Thanks, nice to be welcomed in one's own language :)
Is Jubii #1 in Denmark?
Latest published weekly figures are from week 25-2003 - in week 25-2002 (last year), Jubii had 832.811 Unique Visitors and in wk 24-2002 it was 926.415. (Two weeks are quoted because I do not remember the weather for week 25 last year)
For week 25-2003 the MSN figures are not yet published on the FDIM site, but they are on the TNS Gallup site [gallup.dk] (the research company collecting the data.)
MSN has 739.066 UV for week 25-2003, and 876.105 UV for the week before (wk 24-2003).
It could very well be that the Jubii site is still the largest in Denmark, and MSN is #2 - unless their (Jubii's) market share has dropped since they chose to refrain from publishing their figures.
Jubii recently had some changes in management (and - being part of Lycos - also the recent mandatory Lycos design shift mentioned elsewhere, hence less search and more portal), so perhaps they'll choose to publish stats again sometime - one never knows.
Note: This part of the post might be a bit off-topic, but it clarifies the remark about "browser hijacking".
True - the "Domain not found" MSN IE browser search page is part of the Danish MSN figures (the blue page). The ordinary 404 "The page could not be found" (the white page) and all the rest of the white pages are not.
It was decided that this was the right thing to do after much debate - the key arguments "pro" were:
1) Clearly, this page has MSN Look-and-feel. A visitor is never in doubt about which site he/she is visiting when seeing it.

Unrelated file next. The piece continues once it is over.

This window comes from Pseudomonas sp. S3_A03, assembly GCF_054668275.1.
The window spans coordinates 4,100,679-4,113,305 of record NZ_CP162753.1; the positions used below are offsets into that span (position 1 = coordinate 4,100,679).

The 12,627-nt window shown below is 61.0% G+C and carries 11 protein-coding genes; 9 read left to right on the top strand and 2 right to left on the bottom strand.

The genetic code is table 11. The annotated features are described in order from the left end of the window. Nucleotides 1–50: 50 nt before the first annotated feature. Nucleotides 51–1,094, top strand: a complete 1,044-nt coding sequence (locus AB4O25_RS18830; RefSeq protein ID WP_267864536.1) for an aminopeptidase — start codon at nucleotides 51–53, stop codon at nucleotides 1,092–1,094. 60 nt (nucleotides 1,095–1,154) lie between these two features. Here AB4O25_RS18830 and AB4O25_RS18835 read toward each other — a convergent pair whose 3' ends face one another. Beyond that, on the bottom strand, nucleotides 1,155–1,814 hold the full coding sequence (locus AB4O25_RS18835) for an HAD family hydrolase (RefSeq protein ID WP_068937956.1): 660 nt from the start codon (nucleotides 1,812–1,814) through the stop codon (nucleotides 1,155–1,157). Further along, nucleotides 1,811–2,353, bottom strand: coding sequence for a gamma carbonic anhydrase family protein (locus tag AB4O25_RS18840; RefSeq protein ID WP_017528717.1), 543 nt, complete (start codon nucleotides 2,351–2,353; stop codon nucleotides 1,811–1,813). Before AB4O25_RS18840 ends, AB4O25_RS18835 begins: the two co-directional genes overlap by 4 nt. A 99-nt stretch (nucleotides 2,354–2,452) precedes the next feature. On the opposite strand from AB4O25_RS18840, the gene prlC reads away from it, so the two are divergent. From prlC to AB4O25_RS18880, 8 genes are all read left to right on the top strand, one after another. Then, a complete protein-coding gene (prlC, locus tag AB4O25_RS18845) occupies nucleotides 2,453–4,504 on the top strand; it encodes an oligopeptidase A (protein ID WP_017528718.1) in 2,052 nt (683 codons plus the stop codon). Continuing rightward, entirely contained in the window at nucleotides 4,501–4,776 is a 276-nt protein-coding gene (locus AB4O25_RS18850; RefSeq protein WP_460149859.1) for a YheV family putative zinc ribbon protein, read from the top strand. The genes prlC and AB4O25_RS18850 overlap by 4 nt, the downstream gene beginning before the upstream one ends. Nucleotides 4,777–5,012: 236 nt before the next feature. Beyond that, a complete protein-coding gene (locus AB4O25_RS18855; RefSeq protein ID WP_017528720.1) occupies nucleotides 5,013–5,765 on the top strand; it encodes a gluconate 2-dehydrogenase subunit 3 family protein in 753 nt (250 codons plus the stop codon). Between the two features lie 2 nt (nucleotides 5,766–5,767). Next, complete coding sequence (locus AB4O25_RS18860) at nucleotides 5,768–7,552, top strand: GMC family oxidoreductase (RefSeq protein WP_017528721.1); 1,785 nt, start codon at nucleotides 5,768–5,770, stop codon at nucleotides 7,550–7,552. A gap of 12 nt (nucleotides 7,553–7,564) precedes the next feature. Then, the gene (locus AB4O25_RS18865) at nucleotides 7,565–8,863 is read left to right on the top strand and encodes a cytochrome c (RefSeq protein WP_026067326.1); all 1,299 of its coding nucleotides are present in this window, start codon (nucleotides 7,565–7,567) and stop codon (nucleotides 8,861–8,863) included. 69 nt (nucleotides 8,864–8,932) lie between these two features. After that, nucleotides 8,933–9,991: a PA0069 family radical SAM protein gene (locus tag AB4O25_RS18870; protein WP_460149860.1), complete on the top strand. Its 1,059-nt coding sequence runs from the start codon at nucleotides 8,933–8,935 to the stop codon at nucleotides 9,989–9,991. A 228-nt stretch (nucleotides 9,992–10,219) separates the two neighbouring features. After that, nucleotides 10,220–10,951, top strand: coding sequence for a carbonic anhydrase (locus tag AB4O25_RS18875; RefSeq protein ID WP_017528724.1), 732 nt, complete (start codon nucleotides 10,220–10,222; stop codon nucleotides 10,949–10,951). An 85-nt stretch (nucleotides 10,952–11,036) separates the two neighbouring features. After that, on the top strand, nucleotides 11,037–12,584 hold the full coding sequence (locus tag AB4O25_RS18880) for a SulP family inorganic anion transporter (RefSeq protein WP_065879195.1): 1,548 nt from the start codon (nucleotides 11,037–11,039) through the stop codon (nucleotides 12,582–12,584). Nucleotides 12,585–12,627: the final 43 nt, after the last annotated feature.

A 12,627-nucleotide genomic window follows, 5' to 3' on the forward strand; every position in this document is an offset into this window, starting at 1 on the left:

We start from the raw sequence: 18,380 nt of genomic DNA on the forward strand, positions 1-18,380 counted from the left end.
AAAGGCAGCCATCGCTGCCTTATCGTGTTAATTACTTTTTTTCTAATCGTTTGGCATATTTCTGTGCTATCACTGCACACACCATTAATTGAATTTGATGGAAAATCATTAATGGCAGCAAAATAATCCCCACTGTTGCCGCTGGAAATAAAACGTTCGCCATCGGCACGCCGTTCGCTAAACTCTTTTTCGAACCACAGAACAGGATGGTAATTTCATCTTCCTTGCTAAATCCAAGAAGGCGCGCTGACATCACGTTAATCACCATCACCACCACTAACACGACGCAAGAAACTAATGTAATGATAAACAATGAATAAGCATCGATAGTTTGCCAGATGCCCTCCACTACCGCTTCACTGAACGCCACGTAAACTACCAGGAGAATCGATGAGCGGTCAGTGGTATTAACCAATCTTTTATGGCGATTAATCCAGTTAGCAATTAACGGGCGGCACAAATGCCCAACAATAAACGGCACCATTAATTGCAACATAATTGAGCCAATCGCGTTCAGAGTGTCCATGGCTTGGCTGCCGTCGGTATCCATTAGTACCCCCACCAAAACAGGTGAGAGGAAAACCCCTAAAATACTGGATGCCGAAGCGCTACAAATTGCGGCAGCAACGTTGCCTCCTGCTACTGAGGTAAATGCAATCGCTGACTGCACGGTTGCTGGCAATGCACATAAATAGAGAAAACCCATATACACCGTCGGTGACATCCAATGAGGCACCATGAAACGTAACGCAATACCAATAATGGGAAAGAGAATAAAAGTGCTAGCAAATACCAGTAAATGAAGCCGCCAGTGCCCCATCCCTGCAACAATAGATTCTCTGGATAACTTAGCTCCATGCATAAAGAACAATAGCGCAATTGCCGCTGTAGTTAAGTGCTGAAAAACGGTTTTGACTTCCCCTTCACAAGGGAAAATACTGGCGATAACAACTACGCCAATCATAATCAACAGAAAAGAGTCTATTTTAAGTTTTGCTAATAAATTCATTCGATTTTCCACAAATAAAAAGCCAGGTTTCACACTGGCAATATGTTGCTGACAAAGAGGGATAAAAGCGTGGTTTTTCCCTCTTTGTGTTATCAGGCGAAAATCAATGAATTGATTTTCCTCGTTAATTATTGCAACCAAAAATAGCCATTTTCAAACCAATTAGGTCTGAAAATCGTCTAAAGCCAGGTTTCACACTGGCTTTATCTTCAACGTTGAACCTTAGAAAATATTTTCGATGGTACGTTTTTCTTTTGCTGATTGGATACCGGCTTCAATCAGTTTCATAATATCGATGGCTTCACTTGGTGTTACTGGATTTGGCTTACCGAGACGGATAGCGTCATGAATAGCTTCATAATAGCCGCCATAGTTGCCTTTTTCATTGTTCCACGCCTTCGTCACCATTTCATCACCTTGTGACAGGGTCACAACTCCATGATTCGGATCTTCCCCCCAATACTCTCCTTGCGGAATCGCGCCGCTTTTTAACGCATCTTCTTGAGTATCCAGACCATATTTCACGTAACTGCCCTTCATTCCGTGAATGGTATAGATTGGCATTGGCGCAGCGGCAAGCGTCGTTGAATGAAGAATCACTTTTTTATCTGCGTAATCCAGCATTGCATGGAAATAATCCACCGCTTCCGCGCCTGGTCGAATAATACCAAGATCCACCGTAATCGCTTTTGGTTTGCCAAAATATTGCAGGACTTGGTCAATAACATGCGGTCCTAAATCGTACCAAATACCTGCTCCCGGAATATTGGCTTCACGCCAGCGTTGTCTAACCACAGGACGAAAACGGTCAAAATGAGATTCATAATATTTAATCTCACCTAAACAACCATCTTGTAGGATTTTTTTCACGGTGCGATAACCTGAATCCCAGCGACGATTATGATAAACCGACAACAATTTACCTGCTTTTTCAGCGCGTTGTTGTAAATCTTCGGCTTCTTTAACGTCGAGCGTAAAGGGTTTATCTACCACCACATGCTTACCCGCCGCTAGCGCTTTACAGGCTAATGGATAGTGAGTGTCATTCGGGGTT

2) The deafult search page can be changed to something else than MSN Search (see, ie. the thread about the new googlebar).
3) The user might even use this feature on purpose, and intend to see the search results.
The "con" arguments was:
1) Unfair competition - the page is set by default in the browser that ships with the Windows OS.
2) The user does not do anything to actively look up that page.
As the page could clearly be changed into something else, argument #1 did not carry heavy weight. If the market (internet users) preferred another search engine, say Jubii or Yahoo, these engines could make a script for their users to download, which would present their results in stead.
Some of the more, let's just say "interesting" or "alternative", sites have already done so to drive traffic and click revenue (only their option to "install" is disguised as something else.) I have personally seen one such example, and i plainly refuse to provide the URL even if I could remember it ;)
Argument #2 (con) is just as believable as argument #3(pro) - who can say what is actually the case? Remember - most internet users are not even close to a basic understanding of how the net works. Plus: There are people who just doesn't routinely crank out as many words as I do - there are people who do not spell as well as others. It just might be that they consider this to be a valuable feature, and one that they actually use on purpose.
It is entirely within the realms of possibility that some users of computer hard- and software do consider "the company behind the IE browser" to be making nice, user-friendly, and understandable tools for them. There's a probability well above zero for that, actually I'd guess it's close to one, but one tends to forget when speaking to a lot of tech-savvy people. It's not all people, but I'd think it was the vast majority of "ordinary users" judging by all sources.
I, by all means, know that these things can lead to a lot of confusion, but that's the way it works.
The current status is, that the measurement concerns "publications", and "readership/usage", so the MSN Search page case is, in some strange way, similar to the silly little toys found in McD meals, annoying commercials in your favorite magazines, or commercial breaks interrupting your favorite tv-show.
If You use them, you count - You don't have to like them, but You have to perform some kind of action to become a reader (choose the wrong meal, the wrong magazine, the wrong tv-channel, or type the wrong address).
And no, standard popups and popunders don't count. There has never been any doubt that such exposure is not what the user came for.